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by Jonah Goldberg
That's the full text of the First Amendment. But (with apologies to the old Far Side comic), this is what many in the press, academia and government would hear if you read it aloud: "
Don't get me wrong: The revelation that the
James Rosen, a reporter for
The press can always be counted upon not just to speak up for itself, but to lavish attention on itself. "We can't help that we're so fascinating," seems to be their unspoken mantra.
And that's fine. What's not fine is the way so many in the press talk about the First Amendment as if it's their trade's private license.
The problem is twofold. First, we all have a right to commit journalism under the First Amendment, whether it's a
I understand that professional journalists are on the front lines of the First Amendment's free press clause. But many elite outlets and journalism schools foster a guild mentality that sees journalism as a priestly caste deserving of special privileges. That's why editorial boards love campaign finance restrictions: They don't like editorial competition from outside their ranks. Such elitism never made sense, but it's particularly idiotic at a moment when technology -- Twitter,
The second problem is that the First Amendment is about more than the press. In public discussion, First Amendment "experts" and "watchdogs" are really scholars and activists specializing in the little slice dedicated to the press. The Newseum, a gaudy palace in the nation's capital celebrating the news industry, ostentatiously reprints the entire First Amendment on its facade. But if the curators of the Newseum are much interested in the free exercise of religion or the rights of the people peaceably to assemble, I've seen no evidence of it.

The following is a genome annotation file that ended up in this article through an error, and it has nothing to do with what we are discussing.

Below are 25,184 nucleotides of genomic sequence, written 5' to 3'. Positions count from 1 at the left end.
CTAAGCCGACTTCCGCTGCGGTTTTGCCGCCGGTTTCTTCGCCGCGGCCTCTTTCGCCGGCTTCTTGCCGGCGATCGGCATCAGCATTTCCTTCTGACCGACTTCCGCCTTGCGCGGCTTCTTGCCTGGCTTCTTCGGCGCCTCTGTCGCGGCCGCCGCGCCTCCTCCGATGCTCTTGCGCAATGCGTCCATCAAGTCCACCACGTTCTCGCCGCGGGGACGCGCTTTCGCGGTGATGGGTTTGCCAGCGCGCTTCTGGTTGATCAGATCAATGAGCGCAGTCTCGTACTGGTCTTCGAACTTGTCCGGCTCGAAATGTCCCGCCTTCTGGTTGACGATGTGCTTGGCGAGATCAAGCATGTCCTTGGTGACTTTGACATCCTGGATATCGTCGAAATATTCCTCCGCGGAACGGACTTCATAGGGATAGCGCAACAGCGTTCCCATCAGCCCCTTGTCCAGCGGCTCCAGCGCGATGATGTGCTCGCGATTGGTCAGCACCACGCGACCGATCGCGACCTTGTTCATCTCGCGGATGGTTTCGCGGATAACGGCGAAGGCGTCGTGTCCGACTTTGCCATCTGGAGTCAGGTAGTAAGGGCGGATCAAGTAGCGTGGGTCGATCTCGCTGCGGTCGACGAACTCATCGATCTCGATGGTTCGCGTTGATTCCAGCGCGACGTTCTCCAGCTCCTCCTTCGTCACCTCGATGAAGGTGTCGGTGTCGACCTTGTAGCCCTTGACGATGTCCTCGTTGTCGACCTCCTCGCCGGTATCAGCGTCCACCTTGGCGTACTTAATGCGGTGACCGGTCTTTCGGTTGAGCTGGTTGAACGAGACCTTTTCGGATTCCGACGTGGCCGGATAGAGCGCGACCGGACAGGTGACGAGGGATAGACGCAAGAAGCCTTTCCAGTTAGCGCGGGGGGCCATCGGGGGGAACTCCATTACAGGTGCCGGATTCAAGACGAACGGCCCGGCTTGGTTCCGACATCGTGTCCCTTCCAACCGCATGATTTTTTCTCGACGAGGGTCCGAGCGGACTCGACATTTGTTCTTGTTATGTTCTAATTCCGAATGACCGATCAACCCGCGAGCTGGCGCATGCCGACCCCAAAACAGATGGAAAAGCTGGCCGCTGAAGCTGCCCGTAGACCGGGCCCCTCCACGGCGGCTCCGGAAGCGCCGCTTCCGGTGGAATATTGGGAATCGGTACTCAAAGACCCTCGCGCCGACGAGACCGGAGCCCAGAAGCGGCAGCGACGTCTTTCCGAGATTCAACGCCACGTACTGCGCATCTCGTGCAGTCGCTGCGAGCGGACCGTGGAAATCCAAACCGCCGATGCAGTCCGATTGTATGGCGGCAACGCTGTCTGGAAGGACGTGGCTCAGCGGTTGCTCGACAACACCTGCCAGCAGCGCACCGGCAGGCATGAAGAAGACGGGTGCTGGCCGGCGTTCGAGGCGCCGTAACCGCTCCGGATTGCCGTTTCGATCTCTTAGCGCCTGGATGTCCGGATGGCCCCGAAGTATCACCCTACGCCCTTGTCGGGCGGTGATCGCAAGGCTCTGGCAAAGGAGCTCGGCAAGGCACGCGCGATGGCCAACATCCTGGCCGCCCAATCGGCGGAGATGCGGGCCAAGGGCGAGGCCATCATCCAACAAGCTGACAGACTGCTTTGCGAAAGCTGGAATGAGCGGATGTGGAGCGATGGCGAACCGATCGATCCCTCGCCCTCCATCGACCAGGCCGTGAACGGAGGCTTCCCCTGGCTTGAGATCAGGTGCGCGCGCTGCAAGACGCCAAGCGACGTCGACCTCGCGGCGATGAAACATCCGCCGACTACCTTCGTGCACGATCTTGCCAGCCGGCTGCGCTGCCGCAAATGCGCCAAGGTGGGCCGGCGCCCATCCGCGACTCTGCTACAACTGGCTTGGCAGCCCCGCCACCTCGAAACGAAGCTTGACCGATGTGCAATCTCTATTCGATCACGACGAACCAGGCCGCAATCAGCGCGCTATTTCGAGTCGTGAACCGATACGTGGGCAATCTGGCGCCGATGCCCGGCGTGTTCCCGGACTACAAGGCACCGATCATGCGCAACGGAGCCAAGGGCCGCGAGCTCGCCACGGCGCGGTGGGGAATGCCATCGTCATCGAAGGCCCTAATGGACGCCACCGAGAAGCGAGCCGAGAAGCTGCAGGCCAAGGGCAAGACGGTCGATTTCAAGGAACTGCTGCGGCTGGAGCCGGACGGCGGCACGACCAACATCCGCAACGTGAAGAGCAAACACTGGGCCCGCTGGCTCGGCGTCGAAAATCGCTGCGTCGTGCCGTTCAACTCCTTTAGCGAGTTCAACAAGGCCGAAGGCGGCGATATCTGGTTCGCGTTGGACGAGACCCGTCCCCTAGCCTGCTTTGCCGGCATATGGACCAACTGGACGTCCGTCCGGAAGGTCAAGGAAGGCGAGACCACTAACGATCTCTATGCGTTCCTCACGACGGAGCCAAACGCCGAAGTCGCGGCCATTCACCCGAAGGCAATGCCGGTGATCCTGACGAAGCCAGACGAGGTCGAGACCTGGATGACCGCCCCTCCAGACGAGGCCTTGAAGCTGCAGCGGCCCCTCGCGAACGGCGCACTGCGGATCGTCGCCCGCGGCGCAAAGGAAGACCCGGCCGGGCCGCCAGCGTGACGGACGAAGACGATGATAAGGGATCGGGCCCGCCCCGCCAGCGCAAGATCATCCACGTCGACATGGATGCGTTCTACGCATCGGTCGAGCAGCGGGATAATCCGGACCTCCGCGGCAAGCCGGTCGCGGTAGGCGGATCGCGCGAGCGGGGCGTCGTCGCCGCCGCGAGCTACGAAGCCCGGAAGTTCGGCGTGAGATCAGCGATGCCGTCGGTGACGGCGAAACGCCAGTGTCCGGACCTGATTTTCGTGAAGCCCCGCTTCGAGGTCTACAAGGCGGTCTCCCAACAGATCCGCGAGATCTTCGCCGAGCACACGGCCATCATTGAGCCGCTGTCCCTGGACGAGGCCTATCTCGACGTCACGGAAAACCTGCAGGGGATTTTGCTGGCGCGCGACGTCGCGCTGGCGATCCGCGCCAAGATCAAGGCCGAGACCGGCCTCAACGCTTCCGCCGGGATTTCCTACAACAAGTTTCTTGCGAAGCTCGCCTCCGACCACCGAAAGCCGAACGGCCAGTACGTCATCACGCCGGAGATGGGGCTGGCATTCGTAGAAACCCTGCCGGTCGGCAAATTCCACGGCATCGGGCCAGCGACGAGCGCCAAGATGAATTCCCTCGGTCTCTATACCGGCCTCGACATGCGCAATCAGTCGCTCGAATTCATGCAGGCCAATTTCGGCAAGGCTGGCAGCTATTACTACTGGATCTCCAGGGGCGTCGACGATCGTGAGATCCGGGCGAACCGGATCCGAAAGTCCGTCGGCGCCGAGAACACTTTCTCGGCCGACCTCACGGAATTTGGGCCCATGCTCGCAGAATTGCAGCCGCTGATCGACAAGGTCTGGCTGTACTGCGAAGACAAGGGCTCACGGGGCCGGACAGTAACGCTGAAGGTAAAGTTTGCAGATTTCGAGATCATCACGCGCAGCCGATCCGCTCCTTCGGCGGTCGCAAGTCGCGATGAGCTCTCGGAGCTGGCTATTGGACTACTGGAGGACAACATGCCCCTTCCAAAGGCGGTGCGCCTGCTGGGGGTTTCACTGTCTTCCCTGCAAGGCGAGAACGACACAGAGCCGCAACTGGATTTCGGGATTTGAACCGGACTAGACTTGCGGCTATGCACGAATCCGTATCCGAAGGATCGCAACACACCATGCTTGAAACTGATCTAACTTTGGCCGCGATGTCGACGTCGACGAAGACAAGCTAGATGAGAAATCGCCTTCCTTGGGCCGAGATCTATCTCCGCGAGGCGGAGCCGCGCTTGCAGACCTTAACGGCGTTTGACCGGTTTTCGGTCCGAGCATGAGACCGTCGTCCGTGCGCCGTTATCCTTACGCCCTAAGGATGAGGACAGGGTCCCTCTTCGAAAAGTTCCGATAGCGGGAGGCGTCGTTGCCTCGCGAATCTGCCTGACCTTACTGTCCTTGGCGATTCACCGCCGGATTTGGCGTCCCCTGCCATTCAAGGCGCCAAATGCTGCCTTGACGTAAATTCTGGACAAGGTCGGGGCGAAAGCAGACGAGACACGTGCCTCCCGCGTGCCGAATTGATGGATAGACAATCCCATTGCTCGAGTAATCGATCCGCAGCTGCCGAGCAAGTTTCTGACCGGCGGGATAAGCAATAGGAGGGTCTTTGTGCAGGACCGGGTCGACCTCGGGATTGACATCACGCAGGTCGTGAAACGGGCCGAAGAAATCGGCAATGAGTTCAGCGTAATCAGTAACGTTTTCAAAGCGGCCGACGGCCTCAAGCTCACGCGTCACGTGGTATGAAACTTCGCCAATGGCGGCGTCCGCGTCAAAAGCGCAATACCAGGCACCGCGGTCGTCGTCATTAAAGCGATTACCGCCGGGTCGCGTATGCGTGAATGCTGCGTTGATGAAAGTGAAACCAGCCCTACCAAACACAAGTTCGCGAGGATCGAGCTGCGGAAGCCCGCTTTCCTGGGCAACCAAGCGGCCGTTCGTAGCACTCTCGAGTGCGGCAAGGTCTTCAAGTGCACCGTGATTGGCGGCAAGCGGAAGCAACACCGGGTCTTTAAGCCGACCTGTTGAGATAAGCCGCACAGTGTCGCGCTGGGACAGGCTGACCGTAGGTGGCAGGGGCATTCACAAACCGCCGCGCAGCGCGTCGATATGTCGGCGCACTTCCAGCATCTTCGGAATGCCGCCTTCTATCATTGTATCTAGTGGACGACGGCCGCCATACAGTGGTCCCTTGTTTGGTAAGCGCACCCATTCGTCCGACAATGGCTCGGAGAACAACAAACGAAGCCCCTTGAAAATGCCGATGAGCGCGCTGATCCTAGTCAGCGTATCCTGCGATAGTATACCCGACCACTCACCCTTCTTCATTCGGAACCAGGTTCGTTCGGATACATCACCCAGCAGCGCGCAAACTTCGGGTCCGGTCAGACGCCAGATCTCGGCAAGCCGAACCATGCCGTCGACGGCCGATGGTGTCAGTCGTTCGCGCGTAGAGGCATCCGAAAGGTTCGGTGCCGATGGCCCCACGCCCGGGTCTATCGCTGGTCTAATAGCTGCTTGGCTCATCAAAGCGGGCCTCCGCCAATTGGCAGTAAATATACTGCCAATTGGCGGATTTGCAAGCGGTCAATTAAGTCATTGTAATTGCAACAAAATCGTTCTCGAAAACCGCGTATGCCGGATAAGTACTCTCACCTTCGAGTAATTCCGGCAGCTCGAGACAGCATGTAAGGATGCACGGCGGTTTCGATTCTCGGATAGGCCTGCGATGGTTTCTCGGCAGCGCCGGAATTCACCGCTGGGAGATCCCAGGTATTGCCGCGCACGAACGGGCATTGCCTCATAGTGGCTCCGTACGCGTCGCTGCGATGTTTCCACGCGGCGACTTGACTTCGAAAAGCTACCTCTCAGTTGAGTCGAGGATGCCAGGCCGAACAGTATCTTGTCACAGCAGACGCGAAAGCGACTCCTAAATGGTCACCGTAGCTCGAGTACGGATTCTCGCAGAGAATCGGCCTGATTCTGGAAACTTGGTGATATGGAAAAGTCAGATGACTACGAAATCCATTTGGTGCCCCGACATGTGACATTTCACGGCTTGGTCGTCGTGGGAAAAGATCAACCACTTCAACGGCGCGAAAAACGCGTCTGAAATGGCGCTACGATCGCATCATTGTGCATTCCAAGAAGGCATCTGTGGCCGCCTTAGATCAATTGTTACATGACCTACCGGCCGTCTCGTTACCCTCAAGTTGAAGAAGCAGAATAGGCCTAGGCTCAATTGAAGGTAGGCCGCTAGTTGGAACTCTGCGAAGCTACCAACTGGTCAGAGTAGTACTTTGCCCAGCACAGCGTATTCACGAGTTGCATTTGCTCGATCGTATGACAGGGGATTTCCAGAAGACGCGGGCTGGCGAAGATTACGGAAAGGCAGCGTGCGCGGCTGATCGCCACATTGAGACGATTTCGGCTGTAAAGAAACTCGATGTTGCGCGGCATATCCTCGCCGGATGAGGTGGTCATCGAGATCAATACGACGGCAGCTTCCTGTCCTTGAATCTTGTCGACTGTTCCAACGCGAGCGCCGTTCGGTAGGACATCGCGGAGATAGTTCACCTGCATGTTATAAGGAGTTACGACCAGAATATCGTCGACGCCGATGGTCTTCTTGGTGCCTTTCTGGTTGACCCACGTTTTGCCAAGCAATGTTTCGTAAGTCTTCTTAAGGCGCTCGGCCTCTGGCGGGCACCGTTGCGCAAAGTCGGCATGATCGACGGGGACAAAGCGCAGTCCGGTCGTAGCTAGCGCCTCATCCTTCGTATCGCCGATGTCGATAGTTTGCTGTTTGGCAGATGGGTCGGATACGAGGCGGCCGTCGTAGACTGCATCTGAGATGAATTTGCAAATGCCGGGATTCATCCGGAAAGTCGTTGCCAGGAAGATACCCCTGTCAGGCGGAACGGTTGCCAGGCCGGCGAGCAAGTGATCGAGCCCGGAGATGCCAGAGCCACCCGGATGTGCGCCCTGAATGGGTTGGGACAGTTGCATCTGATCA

Even if that were true when it comes to press freedoms -- and that's highly debatable -- it's absurd when it comes to the rest of the First Amendment, with the small exception of the "establishment of religion" clause. Deeply secular, the press is ever watchful that the government might force someone to listen to a Christian prayer.
But when it comes to the constitutional right to exercise your faith freely, the press drops its love of the First Amendment like a bag of dirt. The president's health-care plan requires religious institutions to violate their core beliefs. To the extent that such concerns get coverage at all, it's usually to lionize "reproductive rights" activists in their battles against religious zealots.
Some Americans wanted to exercise their religious conscience. (James Madison, author of the First Amendment, said, "Conscience is the most sacred of all property.") The
By all means, journalists should be outraged by the president's attitude toward the press. But if you're going to call yourself a defender of the First Amendment, please defend the whole thing and not just the parts you make a living from.
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First Amendment Clause-Trophobia | Politics